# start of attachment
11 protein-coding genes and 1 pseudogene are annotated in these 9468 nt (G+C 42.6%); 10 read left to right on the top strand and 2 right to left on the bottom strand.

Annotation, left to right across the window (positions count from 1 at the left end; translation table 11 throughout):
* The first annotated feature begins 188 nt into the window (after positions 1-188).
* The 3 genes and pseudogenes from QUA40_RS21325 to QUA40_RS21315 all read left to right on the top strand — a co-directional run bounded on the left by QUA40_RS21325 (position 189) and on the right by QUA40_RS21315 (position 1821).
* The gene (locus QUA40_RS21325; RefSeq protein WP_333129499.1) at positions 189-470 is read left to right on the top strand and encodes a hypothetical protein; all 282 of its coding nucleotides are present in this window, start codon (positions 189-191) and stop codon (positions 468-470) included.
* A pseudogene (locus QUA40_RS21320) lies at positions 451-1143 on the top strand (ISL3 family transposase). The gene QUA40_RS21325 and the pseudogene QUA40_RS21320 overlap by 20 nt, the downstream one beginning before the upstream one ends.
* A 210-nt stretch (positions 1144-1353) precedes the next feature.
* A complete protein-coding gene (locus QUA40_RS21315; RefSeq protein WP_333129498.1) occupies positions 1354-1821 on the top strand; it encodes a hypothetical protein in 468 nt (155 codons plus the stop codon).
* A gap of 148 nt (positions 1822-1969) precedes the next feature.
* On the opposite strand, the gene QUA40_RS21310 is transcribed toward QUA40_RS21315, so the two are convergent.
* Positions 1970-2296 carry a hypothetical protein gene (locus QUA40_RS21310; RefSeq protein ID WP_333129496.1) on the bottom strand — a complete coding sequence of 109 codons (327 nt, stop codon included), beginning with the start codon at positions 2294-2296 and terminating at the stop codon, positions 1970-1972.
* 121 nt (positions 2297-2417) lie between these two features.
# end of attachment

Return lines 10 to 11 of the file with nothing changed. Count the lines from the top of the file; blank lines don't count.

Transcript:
* On the opposite strand, the gene QUA40_RS21310 is transcribed toward QUA40_RS21315, so the two are convergent.
* Positions 1970-2296 carry a hypothetical protein gene (locus QUA40_RS21310; RefSeq protein ID WP_333129496.1) on the bottom strand — a complete coding sequence of 109 codons (327 nt, stop codon included), beginning with the start codon at positions 2294-2296 and terminating at the stop codon, positions 1970-1972.